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fPuppy with lickable mat behind wooden baby gate

Photo courtesy Jessica Benoit RVT, VTS (Behavior), KPA CTP, CPDT-KA, FFCP

Confining your dog to a crate can have its benefits, but crate training is not ideal for all dogs. In the past, it was thought that dogs preferred crates because of their “den-like” atmosphere; however, observations of free-ranging dogs show their preferences would vary from open fields to smaller, enclosed areas that were sometimes well-lit. Only pregnant females would seek out dens as a space to safely give birth and protect their young afterward. 

Confinement spaces should never be used for punishment. A puppy’s confinement space is their safe place. If used for punishment, confinement anxiety may occur.  

There are certain situations where crate training may be beneficial, such as: travel, veterinary settings, recovering from surgery, and dog sporting events. When introduced in a slow, purposeful, and positive manner, confinement spaces can provide a convenient and safe in-home retreat for your dog that is overwhelmed, fearful, anxious, or tired.

When choosing a crate, size, and set-up matter. Crates should be big enough for your puppy to move comfortably, stand up, turn around, and lie in a lateral position. Room for water and crate-safe food puzzle toys is recommended. Metal crates can be a great option since they have dividers to increase or decrease size. Your puppy may prefer a crate that is covered with a blanket or crate cover.

Drawing of a dog in an x-pen with toys and carrier

Photo courtesy Jessica Benoit RVT, VTS (Behavior), KPA CTP, CPDT-KA, FFCP

Alternatively, an exercise pen (X-pen) or gated-off room gives puppies more space and can be a confinement area. A crate can also be placed inside an X-pen to give your puppy the option to enter the crate on their own terms. This setup can prevent situations where your puppy is placed in a crate before they are ready. This enclosed space should include an elimination area, feeding station, and toys to provide for your puppy’s basic needs. 

Few puppies are initially comfortable being crated, especially overnight. Dogs are social sleepers, and it can be very stressful for a puppy as they transition into their new home.  Separation from littermates can cause undue stress for puppies and if immediately expected to sleep in a crate, a negative association may occur. If a crate is used, either place the crate near your bed, gate the adjoining bathroom, or let your puppy sleep in your bed if they can get on and off the bed safely. Having your puppy sleep in the bed may or may not be a long-term solution, but it can help decrease stress for both of you while transitioning. Whatever the sleeping arrangement, you should be prepared to get up throughout the night to allow your puppy to eliminate.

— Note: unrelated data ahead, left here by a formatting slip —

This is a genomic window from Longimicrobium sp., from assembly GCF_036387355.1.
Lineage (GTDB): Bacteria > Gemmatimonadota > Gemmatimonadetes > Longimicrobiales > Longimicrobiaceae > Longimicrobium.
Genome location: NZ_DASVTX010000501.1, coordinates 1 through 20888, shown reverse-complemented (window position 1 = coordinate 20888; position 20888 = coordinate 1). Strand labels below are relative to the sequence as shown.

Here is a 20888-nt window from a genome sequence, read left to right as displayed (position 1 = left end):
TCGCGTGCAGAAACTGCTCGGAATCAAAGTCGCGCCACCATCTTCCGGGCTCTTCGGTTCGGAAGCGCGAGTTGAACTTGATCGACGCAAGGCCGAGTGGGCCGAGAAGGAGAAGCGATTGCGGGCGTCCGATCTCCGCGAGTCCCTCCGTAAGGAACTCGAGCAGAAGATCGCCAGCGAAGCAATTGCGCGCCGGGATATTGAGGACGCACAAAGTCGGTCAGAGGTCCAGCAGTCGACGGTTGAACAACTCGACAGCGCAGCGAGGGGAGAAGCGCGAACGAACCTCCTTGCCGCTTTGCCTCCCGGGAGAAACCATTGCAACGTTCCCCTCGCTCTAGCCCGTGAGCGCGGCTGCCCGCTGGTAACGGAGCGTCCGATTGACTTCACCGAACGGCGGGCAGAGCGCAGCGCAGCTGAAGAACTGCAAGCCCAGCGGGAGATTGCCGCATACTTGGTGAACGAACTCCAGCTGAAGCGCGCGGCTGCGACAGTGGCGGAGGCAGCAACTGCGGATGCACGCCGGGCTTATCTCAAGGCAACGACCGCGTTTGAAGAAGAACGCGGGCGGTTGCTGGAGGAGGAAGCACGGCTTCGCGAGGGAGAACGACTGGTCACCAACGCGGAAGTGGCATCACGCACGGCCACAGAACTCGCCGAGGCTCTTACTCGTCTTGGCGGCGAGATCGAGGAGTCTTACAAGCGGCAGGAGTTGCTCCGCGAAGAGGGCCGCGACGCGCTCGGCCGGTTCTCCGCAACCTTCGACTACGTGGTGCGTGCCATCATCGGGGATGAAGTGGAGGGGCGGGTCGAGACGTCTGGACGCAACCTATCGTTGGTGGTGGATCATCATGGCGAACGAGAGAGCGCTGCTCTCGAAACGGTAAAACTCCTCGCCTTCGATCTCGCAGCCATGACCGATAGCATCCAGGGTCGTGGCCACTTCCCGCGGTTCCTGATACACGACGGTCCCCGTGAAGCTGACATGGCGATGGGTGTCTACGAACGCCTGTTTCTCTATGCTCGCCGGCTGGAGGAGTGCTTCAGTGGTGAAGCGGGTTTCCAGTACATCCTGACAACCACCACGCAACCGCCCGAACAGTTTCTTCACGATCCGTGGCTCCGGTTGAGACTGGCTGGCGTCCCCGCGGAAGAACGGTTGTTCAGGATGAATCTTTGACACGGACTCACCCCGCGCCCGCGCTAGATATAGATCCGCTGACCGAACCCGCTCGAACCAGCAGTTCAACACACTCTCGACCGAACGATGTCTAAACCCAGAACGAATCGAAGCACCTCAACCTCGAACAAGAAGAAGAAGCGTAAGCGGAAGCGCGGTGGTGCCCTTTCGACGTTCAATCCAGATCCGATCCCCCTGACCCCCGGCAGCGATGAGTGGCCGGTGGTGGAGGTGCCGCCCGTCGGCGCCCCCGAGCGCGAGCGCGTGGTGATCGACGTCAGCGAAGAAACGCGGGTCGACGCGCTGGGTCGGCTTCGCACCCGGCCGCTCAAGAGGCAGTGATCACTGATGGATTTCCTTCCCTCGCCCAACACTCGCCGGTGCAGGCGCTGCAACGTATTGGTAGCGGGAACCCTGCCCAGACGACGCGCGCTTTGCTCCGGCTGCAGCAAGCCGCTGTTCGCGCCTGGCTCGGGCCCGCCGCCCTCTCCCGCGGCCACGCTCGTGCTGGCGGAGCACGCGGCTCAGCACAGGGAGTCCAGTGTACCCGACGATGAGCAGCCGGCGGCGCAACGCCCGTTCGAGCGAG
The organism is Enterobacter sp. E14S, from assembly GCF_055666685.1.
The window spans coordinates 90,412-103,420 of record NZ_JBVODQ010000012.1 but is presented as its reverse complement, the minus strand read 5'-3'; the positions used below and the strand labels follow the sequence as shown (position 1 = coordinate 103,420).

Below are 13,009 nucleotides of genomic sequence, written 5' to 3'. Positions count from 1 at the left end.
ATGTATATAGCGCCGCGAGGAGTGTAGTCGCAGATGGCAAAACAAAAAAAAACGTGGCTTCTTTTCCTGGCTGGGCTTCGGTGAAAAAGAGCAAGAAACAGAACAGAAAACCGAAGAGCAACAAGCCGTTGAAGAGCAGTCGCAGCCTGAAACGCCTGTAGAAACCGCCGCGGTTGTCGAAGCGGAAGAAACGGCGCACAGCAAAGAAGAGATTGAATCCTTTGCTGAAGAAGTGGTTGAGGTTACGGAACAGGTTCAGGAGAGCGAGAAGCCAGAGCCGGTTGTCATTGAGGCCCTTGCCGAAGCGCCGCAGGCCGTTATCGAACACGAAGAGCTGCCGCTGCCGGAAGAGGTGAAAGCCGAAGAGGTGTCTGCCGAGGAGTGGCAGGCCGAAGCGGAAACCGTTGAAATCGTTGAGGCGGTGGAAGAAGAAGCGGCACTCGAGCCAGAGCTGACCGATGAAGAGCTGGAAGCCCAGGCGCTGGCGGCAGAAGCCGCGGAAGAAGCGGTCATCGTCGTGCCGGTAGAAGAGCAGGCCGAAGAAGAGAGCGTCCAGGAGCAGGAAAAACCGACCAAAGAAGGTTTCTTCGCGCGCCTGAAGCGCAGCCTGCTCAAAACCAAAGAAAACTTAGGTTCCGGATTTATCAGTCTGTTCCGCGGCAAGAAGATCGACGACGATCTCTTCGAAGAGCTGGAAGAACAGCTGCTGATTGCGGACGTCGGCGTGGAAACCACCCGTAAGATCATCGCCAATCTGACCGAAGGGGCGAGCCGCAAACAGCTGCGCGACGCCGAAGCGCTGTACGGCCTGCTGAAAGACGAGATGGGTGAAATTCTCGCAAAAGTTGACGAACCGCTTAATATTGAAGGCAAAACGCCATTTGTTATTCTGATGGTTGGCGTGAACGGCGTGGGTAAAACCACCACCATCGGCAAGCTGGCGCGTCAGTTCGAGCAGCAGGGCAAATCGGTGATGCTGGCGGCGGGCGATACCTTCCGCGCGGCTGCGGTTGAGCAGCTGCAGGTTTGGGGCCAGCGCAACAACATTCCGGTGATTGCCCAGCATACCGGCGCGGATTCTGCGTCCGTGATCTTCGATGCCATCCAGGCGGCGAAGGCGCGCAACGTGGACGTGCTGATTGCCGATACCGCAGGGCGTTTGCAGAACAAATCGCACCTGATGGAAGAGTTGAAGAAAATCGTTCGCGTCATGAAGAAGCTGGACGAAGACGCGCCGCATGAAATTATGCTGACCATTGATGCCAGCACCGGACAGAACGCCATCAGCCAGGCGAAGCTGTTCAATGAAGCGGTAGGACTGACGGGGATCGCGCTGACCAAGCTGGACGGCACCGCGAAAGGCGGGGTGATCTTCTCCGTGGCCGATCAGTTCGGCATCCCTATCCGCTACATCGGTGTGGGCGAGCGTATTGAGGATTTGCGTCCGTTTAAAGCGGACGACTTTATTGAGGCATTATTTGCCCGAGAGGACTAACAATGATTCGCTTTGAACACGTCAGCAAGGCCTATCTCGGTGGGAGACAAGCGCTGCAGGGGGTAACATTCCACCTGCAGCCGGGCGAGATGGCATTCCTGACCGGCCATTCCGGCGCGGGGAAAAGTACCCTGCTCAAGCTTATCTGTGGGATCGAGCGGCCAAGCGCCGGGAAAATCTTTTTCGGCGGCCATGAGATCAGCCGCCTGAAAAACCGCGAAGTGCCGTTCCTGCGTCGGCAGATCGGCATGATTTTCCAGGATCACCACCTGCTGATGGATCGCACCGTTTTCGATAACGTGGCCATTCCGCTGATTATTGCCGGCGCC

Confinement training takes time and patience. Offer food puzzle toys throughout the day in the area to help your puppy make positive associations and reinforce independence. The “Crate Fairy” exercise is another to teach your puppy to associate their confinement space with good things. Place high-value treats in this space throughout the day when they are not watching. When they choose to enter their crate, they will be surprised with delicious treats.

Confinement Training Steps:

Training sessions should be two to five minutes long, once or twice daily. 

Phase 1: Getting comfortable.

  • Place treats close to and inside the space for three to five sessions. 
  • Once comfortable going in and out, wait for your puppy to enter, mark using a clicker or verbal marker such as “yes”, and toss a treat inside.
  • Once your puppy eats the treat, mark again and toss another treat out of the space. 
  • Wait until your puppy re-enters, then mark and treat in the space. 
  • Toss another treat outside the space so your puppy leaves, and repeat.

Phase 2: Closing the gate.

  •   A gate or crate door is preferred for this step of the process.
  •   When step 1 is repeatedly met with success, begin to close the gate/door.
  •   Mark and feed a few treats through the gate, let your puppy out, and repeat.

Phase 3: Add the cue.

  •   Over time, add the chosen cue, such as “crate”, as your puppy walks into the space.
  •   Close the gate/door, mark, and treat your puppy for being in the space with the gate closed.
  •   Slowly increase the amount of time in this space before marking and treating.

Phase 4: Increasing duration and distance

  •   Food puzzle toys or a remote treat dispenser can help increase duration and distance while building calm and relaxed behaviors in the space.